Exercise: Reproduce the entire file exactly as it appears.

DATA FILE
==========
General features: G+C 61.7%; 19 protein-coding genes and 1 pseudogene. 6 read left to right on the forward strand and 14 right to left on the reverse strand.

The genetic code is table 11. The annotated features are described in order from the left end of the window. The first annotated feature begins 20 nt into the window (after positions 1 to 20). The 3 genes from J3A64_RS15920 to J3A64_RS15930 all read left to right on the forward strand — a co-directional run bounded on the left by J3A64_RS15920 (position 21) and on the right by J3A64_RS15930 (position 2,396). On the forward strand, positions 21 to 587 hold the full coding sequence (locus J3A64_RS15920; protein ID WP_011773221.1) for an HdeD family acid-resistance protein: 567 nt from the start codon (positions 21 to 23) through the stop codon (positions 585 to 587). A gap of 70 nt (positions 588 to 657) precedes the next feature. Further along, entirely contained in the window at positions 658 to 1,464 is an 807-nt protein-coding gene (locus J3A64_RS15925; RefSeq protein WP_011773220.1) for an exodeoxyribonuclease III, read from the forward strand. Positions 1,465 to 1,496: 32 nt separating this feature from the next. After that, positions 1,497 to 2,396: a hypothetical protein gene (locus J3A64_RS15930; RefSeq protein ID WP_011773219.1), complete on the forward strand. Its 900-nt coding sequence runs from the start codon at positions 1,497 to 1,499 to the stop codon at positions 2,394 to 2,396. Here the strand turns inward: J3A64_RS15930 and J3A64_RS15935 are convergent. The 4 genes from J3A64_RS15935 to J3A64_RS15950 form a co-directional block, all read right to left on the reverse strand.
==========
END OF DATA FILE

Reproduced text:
General features: G+C 61.7%; 19 protein-coding genes and 1 pseudogene. 6 read left to right on the forward strand and 14 right to left on the reverse strand.

The genetic code is table 11. The annotated features are described in order from the left end of the window. The first annotated feature begins 20 nt into the window (after positions 1 to 20). The 3 genes from J3A64_RS15920 to J3A64_RS15930 all read left to right on the forward strand — a co-directional run bounded on the left by J3A64_RS15920 (position 21) and on the right by J3A64_RS15930 (position 2,396). On the forward strand, positions 21 to 587 hold the full coding sequence (locus J3A64_RS15920; protein ID WP_011773221.1) for an HdeD family acid-resistance protein: 567 nt from the start codon (positions 21 to 23) through the stop codon (positions 585 to 587). A gap of 70 nt (positions 588 to 657) precedes the next feature. Further along, entirely contained in the window at positions 658 to 1,464 is an 807-nt protein-coding gene (locus J3A64_RS15925; RefSeq protein WP_011773220.1) for an exodeoxyribonuclease III, read from the forward strand. Positions 1,465 to 1,496: 32 nt separating this feature from the next. After that, positions 1,497 to 2,396: a hypothetical protein gene (locus J3A64_RS15930; RefSeq protein ID WP_011773219.1), complete on the forward strand. Its 900-nt coding sequence runs from the start codon at positions 1,497 to 1,499 to the stop codon at positions 2,394 to 2,396. Here the strand turns inward: J3A64_RS15930 and J3A64_RS15935 are convergent. The 4 genes from J3A64_RS15935 to J3A64_RS15950 form a co-directional block, all read right to left on the reverse strand.